18 April 2023

High-profile visits hope to shine more light on Pro Patria Centre's vital work

| Shri Gayathirie Rajen
Start the conversation
woman holding photo

Julie-Ann Finney carries a photo of her late son wherever she goes. Photo: Shri Gayathirie Rajen.

The Pro Patria Centre (PPC) has had several high-profile visitors and has been praised for its vital work.

The Pro Patria Property Trust is transforming the Carmelite Monastery into a clinical treatment support site for veterans and defence and emergency support personnel.

The centre will serve as an innovative multidisciplinary facility that provides sorely needed holistic health treatments to veterans and first responders.

A late veteran’s mother and the vocal campaigner for the Royal Commission into Veterans and Defence Suicide, Julie-Ann Finney, Assistant Minister for Defence and Veterans’ Affairs Matt Thistlethwaite and former Governor-General and veteran Sir Peter Cosgrove had a tour of the centre and heard from the volunteers.

Mrs Finney said PPC was the first place she had visited that showed no egos and only people who wanted to help veterans.

READ ALSO Launch of Wagga’s new trades program a huge success

“This is the first place where I’ve walked in and thought they could have helped me because nobody has ever helped me,” Mrs Finney said.

“I speak to DVA and politicians and they don’t come to me, they never have … there has never been a form of comfort for me.

“We have to stop thinking all our veterans have mental health problems … they have trauma, brain injuries and physical disabilities.”

Mrs Finney said PPC was the first place where she had been given an answer to all the questions she had asked.

She said it was not about getting more money but having the money redistributed where it works.

three men talking

Member for Riverina Michael McCormack (left), MP Matt Thistlethwaite (centre) and Jason Frost tour the PPC. Photo: Shri Gayathirie Rajen.

“Stop with Scott’s mates because they’ve still got those voices there … I spent two years getting lied to by Scott himself.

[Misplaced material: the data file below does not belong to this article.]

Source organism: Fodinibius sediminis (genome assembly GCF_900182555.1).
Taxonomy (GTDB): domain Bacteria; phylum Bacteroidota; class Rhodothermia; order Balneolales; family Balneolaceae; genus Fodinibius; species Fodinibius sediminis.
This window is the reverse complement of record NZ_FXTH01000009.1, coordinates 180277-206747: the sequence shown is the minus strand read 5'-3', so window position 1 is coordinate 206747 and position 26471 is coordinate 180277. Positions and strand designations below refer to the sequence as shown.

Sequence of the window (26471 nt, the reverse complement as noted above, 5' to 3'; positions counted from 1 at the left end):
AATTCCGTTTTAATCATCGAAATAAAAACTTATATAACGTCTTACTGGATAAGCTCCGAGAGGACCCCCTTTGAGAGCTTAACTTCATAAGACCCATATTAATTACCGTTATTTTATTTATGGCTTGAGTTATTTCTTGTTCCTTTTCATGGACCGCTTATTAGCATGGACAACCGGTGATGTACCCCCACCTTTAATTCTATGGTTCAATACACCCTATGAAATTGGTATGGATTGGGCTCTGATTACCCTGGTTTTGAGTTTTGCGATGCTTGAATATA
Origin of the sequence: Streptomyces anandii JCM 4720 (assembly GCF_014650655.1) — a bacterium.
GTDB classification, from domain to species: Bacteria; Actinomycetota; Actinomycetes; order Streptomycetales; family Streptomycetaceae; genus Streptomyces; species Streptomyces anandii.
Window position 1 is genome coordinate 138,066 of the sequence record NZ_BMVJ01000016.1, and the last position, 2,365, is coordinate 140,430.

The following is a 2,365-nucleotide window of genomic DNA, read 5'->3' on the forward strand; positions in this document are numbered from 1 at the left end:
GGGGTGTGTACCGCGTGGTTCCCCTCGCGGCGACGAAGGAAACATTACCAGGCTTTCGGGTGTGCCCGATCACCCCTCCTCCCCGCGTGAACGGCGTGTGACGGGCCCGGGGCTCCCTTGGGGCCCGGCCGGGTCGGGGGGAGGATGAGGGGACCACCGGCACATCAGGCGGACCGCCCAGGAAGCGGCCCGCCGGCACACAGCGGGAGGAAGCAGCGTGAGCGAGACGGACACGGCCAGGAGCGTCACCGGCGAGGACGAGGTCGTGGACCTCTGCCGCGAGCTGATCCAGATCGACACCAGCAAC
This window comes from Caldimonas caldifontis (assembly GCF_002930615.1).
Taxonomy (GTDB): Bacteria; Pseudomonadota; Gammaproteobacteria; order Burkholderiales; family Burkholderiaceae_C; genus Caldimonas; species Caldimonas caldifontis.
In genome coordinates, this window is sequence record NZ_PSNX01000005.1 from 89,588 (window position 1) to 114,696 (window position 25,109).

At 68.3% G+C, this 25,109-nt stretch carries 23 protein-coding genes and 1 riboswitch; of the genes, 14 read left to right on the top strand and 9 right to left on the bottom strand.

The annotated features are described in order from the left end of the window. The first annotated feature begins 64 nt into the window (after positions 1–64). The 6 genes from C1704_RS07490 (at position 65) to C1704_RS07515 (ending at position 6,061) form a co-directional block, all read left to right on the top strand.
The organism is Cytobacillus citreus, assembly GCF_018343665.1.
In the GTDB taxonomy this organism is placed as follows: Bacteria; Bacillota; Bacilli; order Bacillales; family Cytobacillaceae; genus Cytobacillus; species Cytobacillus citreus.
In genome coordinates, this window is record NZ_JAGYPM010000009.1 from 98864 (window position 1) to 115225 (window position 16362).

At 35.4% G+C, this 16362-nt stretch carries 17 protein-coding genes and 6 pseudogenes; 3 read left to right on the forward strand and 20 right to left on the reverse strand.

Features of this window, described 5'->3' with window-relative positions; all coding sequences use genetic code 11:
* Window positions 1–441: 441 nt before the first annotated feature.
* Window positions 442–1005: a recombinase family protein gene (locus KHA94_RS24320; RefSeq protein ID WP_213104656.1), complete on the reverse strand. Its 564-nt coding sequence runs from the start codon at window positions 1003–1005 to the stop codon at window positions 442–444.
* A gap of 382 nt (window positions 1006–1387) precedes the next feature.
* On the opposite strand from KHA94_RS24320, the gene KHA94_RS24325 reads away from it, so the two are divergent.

“I’m very proud of what I said to him [Scott Morrison] … I said I didn’t believe him and he said, ‘I’m the Prime Minister, Julie-Ann’ and I said, ‘We’ll, I’m Dave’s mum and I’m still going to be Dave’s mum after the next election.

“I’m one of 2000 mothers who have lost a child and 24 hours a day, I fight for veterans because I want to see these lives saved. You’re only hearing a mother’s love and passion. I’ve got nothing to gain.”

The grieving mother travels everywhere to campaign for veterans and carries the photographs of veterans and defence personnel who took their own lives, sharing their stories.

Mrs Finney said when people searched veteran suicide on Google, they saw her details.

people holding photos

Dianne Pilmore, Jason Frost, Mr Thistlethwaite, Mrs Finney and Raymond Smith with photos of soldiers and veterans. Photo: Supplied.

“I get so many suicide calls … I’m simply a mum, not a psychiatrist,” she said.

“I believe they’ve (PPC) got a solution here … we need to spend money on places like this, not for the RSL to do more schnitzel and pokies.”

Mr Thistlethwaite was impressed by the volunteer work done by PPC for veterans.

“I think it’s a model that has great benefits for the veterans’ community in Australia,” he said.

“Supporting organisations like this, and the outcomes they’re achieving, it’s going to be important in the future.

five people

Mr McCormack, Mr Frost, Lynne Cosgrove, Sir Peter Cosgrove and Raymond Smith. Photo: Shri Gayathirie Rajen.

“PPC has found a niche, and I’m keen to explore the notion of social connectedness for veterans through promoting a healthy lifestyle and healthy eating … it’s not a traditional way that DVA or welfare organisations have gone in the past.”

Mr Frost said it was great to show the Assistant Minister the progress the centre had made and the services it was bringing to the region.

“Mr Thistlethwaite was supportive and said he’d do his best to see if there are areas we can get more federal support,” Mr Frost said.

Mr Cosgrove visited the centre as a patron of St John of God to see the work being done by the centre.

READ ALSO Young music lovers playing classic tunes: Little Riverina Band are ready for the big time

Mr Cosgrove said grassroots movements like PPC would benefit from greater government involvement.

“These things are always a partnership and they benefit from having that grassroots element to them,” he said.

“[It’s a] typically Australian thing that well-meaning people who see their fellow Australians in need spontaneously come together to do what they can … Pro Patria is an example of that.

“We want to explore whether we can get St John of God, a large medical and research organisation in Australia, to come together and to bring that edge of critical mass here into the Riverina.”

To donate to the centre, head to their website.

If this story has raised any issues for you, contact Lifeline on 13 11 14, Suicide Call Back Service on 1300 659 467, the Defence All-hours Support Line on 1800 628 036, Open Arms on 1800 011 046 or Soldier On, 1300 620 380.

Start the conversation

Daily Digest

Want the best Riverina news delivered daily? Every day we package the most popular Riverina stories and send them straight to your inbox. Sign-up now for trusted local news that will never be behind a paywall.

By submitting your email address you are agreeing to Region Group's terms and conditions and privacy policy.